Real Estate Institute figures for February 2021 indicate the median house price across NZ was up 23% compared to the same time last year (rising to $780,000). Unfortunately, this current post-Covid spike in housing values has squashed many kiwis dreams of buying a new home – however, under these conditions; it makes sense to consider renovating instead.
Whether you already own a home that just doesn’t quite fit the needs of a growing family, are trying to get on the property ladder, or want to upgrade but can’t afford it, renovating a house is a cost-effective way of making your new home dreams come true.
Not sure where to start? Take a look at our 6 house renovation starter tips below; with proper planning and preparation (and a bit of patience), your next renovation project is bound to be a great success!
1. Identify The Issues
Identifying the existing issues is vital to making sure your money is well spent. This may mean prioritising existing damage or much-needed repairs or adding extra space.
Reflect on what’s propelling you to undertake this renovation work in the first place? What are the existing issues with the house? Identifying these issues can help to make sure you are resolving them in your renovation plans.
The most common issues that drive people to renovate revolve around lack of space, existing damage, or lack of light and warmth. Some other things to think about are:
Maximising existing space
Boosting natural light
Resolving storage issues
Electrical and plumbing replacement
Be sure you are making the most of both the investment required and the use of existing space. If you are unsure at this point or feeling a little out of your depth, it is a good idea to talk to a builder, architect or designer as they can often provide ideas (and solutions) you may not have thought of.
2. Decide What You Want
Deciding on precisely what you want to achieve can be the most challenging aspect of any renovation project – but setting out the scale and scope of the project will mean the road to successful completion is much much smoother.
Keep in mind what your goals are for this renovation. Are you trying to remodel with the aim to sell on for a quick profit? Are you altering the layout to better fit the family’s needs? Is this reno intended to improve the rental returns?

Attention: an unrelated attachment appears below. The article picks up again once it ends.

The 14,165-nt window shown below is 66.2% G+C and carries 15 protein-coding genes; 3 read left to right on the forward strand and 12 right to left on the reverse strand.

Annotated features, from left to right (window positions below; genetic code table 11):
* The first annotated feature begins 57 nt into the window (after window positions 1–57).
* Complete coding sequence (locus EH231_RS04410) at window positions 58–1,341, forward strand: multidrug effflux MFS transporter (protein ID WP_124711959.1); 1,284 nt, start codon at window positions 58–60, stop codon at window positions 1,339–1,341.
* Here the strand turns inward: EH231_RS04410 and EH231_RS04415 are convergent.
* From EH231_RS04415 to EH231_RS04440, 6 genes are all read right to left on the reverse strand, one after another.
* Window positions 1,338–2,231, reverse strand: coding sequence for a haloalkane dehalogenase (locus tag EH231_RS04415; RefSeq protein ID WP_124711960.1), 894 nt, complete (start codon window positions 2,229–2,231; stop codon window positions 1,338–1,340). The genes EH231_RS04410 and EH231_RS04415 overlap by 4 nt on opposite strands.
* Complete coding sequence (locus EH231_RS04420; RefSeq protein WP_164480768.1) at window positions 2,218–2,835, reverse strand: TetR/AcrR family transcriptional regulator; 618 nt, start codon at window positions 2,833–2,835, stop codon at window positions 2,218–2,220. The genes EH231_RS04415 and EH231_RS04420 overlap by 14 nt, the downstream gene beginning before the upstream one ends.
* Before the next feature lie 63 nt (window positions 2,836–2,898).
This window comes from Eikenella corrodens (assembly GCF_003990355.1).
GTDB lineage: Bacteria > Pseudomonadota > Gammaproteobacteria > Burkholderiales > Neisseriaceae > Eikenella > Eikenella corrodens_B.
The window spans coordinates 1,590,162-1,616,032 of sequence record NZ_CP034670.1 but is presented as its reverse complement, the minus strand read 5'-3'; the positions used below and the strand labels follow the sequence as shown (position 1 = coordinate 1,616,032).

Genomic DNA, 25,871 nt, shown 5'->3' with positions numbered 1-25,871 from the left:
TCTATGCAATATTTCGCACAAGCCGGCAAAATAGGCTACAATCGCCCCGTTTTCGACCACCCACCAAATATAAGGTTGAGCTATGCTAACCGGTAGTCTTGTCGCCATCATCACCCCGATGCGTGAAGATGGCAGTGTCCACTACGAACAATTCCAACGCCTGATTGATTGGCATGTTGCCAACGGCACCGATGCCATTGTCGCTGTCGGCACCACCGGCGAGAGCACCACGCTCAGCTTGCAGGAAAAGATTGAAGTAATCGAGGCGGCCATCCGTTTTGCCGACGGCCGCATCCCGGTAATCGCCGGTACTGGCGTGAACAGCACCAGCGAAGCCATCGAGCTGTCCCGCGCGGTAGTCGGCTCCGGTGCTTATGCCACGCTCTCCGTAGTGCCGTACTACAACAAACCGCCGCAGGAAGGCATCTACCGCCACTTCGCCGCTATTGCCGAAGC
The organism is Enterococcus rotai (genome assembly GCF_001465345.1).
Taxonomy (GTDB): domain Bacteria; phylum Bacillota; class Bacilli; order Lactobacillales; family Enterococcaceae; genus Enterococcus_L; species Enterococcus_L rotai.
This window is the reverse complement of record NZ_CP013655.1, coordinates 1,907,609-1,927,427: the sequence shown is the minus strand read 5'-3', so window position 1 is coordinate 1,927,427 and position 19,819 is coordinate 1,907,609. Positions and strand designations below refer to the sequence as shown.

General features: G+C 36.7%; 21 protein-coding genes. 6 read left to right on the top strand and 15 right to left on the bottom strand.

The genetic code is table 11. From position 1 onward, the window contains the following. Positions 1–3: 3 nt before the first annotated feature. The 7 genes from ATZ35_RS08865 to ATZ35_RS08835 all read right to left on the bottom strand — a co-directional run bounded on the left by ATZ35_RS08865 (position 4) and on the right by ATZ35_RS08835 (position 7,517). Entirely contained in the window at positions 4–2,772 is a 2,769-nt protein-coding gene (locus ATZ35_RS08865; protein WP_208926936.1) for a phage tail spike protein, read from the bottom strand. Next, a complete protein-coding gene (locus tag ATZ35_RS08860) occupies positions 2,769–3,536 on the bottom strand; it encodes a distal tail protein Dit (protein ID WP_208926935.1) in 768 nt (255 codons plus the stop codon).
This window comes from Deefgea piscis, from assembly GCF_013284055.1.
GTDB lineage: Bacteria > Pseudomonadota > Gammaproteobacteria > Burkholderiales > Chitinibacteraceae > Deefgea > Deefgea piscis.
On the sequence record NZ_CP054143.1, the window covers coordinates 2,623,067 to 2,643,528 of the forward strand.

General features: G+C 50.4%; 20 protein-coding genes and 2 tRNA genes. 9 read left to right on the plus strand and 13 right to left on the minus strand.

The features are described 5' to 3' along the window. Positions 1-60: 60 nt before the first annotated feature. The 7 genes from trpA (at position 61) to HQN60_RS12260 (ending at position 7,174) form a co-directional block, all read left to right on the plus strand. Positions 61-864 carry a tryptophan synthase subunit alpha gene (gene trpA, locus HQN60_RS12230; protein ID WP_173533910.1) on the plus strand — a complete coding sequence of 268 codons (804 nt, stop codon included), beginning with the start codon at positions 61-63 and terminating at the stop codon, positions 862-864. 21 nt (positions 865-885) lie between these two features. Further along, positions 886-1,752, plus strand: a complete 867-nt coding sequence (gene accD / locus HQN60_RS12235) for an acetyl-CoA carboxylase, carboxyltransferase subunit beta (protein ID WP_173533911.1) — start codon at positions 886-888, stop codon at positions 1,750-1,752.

Think methodically about each room that you intend to remodel. Consider flooring, walls, the ceiling, lighting, and furnishings and possible repurposing of space by moving walls or adding on extensions. Consider any electrical or plumbing features that may need to be moved or replaced. Imagine you are designing the brief for your ideal home.
It’s important to think about future changes to the family dynamic, such as additional children or what teenagers might want versus toddlers. Taking into account extra things like the increased possibility of working from home and minimising the ongoing environmental impact of your home are also worth considering at this initial planning phase.
3. Prepare The Paperwork
Being clear on the steps you will need to take to renovate the property before you start is an integral part of any renovation. This helps prioritise the work creating a clear vision for the whole house, and gets everybody on the same page.
Now is the time to make an extensive list of everything that needs doing. The more detail you can get into here, the better. Itemise everything that needs to be purchased and completed and sort them into the order they need to be done. Be realistic about what work you can afford to do and when.
Identify how much of the work you intend to do and how much you intend to hire a professional for. Bear in mind that any electrical, plumbing or structural building work will need to be completed by a professional. There may be implications you are unaware of, and getting the advice of a professional early on may save you a lot of heartache.
4. Check If You Need Consent
When renovating in New Zealand, it is necessary to make sure you use licensed tradespeople where appropriate and obtain the required building and resource consents. Basically, anything that requires external or structural changes, such as changes to the building’s footprint, or load-bearing walls, new decks or awnings, as well as plumbing relocations, will require a building consent from your local council.